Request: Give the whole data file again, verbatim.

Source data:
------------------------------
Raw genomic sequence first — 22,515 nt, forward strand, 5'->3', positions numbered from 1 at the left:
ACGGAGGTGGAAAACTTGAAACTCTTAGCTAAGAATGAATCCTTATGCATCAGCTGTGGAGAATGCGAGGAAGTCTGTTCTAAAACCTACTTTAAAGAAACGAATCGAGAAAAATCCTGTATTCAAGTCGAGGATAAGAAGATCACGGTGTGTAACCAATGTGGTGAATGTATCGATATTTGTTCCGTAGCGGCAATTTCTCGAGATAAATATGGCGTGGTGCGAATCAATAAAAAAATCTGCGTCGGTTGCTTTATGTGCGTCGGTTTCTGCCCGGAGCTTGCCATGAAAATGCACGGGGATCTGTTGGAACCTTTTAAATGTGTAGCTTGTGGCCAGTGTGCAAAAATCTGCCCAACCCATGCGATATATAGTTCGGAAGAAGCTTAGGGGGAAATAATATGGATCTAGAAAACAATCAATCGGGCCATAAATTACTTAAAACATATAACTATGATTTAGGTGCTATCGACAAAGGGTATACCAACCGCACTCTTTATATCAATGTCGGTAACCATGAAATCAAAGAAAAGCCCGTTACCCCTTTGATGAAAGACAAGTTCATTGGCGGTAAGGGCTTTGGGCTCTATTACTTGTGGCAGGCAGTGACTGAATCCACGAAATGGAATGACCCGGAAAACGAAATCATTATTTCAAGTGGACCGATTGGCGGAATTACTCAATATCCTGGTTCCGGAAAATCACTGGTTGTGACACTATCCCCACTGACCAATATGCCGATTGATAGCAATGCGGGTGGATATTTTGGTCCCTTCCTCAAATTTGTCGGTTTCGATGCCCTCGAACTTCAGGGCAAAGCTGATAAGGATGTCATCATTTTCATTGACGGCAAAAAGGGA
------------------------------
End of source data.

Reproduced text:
Raw genomic sequence first — 22,515 nt, forward strand, 5'->3', positions numbered from 1 at the left:
ACGGAGGTGGAAAACTTGAAACTCTTAGCTAAGAATGAATCCTTATGCATCAGCTGTGGAGAATGCGAGGAAGTCTGTTCTAAAACCTACTTTAAAGAAACGAATCGAGAAAAATCCTGTATTCAAGTCGAGGATAAGAAGATCACGGTGTGTAACCAATGTGGTGAATGTATCGATATTTGTTCCGTAGCGGCAATTTCTCGAGATAAATATGGCGTGGTGCGAATCAATAAAAAAATCTGCGTCGGTTGCTTTATGTGCGTCGGTTTCTGCCCGGAGCTTGCCATGAAAATGCACGGGGATCTGTTGGAACCTTTTAAATGTGTAGCTTGTGGCCAGTGTGCAAAAATCTGCCCAACCCATGCGATATATAGTTCGGAAGAAGCTTAGGGGGAAATAATATGGATCTAGAAAACAATCAATCGGGCCATAAATTACTTAAAACATATAACTATGATTTAGGTGCTATCGACAAAGGGTATACCAACCGCACTCTTTATATCAATGTCGGTAACCATGAAATCAAAGAAAAGCCCGTTACCCCTTTGATGAAAGACAAGTTCATTGGCGGTAAGGGCTTTGGGCTCTATTACTTGTGGCAGGCAGTGACTGAATCCACGAAATGGAATGACCCGGAAAACGAAATCATTATTTCAAGTGGACCGATTGGCGGAATTACTCAATATCCTGGTTCCGGAAAATCACTGGTTGTGACACTATCCCCACTGACCAATATGCCGATTGATAGCAATGCGGGTGGATATTTTGGTCCCTTCCTCAAATTTGTCGGTTTCGATGCCCTCGAACTTCAGGGCAAAGCTGATAAGGATGTCATCATTTTCATTGACGGCAAAAAGGGA